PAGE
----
Another misconception Gray addressed was “the notion that trans people are always at risk, always to be victimized and cannot experience joy because of their oppression.”  

“I have been infantilized, sexualized, discriminated against and overly-questioned because of my trans identity,” Gray said. “In most cases, people don’t do this out of hatred or bigotry. […] In my experience, [these] are people I know, usually who I work with or who are my peers, and they do these things because they think I am constantly a victim, and that applying an abstract concept to me will somehow alleviate that for me. I hate to break it to these folks, but this is in no way helpful to me, and as I understand it, any other trans person.”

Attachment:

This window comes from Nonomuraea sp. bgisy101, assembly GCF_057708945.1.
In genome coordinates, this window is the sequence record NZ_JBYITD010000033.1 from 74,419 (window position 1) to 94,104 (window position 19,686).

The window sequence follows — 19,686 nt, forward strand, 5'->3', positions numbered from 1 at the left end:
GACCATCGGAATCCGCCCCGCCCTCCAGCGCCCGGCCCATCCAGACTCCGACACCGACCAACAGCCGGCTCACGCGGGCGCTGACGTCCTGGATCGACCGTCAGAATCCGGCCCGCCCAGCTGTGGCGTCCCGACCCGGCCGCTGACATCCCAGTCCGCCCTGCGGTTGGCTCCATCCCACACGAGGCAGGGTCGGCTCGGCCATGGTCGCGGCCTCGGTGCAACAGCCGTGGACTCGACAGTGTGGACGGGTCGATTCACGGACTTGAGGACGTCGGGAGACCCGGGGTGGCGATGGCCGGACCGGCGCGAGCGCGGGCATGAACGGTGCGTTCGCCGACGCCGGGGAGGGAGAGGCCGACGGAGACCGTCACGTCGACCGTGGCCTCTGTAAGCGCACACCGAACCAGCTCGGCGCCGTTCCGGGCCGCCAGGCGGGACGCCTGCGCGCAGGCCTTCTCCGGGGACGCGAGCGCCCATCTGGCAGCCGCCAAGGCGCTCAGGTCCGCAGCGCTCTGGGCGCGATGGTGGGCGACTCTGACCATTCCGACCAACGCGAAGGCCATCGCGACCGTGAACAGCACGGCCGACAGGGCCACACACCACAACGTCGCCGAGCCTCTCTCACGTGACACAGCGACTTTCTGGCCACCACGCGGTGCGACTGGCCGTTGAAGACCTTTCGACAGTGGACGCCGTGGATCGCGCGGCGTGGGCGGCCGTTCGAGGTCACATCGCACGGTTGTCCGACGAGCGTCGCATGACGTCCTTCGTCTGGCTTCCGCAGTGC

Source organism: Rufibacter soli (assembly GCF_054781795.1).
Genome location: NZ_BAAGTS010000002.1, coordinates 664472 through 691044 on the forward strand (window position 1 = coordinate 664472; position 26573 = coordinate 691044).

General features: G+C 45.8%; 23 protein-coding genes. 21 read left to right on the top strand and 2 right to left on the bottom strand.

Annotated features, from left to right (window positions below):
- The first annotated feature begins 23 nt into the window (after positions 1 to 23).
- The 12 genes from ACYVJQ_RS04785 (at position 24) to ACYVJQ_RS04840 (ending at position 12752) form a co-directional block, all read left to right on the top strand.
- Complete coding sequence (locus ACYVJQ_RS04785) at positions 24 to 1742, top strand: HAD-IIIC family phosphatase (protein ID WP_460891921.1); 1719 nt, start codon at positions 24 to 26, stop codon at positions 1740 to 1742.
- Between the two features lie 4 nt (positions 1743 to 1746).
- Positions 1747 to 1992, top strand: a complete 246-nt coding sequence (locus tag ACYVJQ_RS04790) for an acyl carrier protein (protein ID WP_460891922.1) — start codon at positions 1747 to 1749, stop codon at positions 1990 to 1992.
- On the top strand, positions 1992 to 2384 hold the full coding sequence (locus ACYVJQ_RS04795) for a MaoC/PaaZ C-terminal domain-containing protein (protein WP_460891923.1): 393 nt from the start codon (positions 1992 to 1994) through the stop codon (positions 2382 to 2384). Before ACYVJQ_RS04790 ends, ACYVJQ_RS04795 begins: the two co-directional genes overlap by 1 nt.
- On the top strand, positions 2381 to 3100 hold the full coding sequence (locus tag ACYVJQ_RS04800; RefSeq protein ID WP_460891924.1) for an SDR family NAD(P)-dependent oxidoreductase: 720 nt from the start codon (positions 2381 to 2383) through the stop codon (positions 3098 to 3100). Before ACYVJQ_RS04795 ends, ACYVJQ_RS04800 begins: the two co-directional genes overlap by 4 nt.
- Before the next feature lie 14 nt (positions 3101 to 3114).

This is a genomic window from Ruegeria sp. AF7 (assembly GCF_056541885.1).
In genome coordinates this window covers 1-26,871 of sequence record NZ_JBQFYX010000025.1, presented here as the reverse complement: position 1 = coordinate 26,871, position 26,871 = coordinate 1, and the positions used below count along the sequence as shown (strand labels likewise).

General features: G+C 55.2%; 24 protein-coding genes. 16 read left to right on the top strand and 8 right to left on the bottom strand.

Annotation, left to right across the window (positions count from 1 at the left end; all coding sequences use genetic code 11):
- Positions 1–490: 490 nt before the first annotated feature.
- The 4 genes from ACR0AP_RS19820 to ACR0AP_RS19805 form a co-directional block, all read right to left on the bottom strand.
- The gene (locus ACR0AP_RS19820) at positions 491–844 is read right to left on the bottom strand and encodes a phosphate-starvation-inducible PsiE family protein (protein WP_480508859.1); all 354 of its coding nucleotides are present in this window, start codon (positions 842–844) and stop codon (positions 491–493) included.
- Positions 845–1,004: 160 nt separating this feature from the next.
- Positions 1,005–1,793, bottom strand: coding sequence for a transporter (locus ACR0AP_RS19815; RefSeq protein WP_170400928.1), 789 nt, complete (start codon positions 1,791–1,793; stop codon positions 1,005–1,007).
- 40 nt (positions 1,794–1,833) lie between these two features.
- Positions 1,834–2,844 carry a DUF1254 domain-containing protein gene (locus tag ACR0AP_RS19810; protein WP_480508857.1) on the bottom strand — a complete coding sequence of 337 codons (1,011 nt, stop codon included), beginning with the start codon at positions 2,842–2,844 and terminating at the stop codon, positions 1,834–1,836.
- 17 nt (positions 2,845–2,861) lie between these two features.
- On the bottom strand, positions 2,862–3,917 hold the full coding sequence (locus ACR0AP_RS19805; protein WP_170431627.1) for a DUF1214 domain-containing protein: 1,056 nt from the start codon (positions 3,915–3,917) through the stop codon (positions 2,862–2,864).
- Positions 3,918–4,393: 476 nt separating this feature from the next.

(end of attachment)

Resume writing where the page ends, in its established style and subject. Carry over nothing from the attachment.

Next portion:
Recalling an incident during Halloween where she was dressed as a lawyer, Gray said, “My costume was appropriate, but was also very feminine and to a degree revealing. I felt mature, I felt beautiful and I felt confident.” However, that night she encountered a group of cis girls who initially complimented her friends. Yet, their demeanor shifted when they engaged with her, turning it into a moment that felt “humiliating” and as though she was “being put up for show and tell.” 

Gray discussed the challenges of being viewed as equal to cisgender women while simultaneously being rejected by patriarchal norms, confronting internal struggles with self-acceptance and self-love, and experiencing alienation from peers.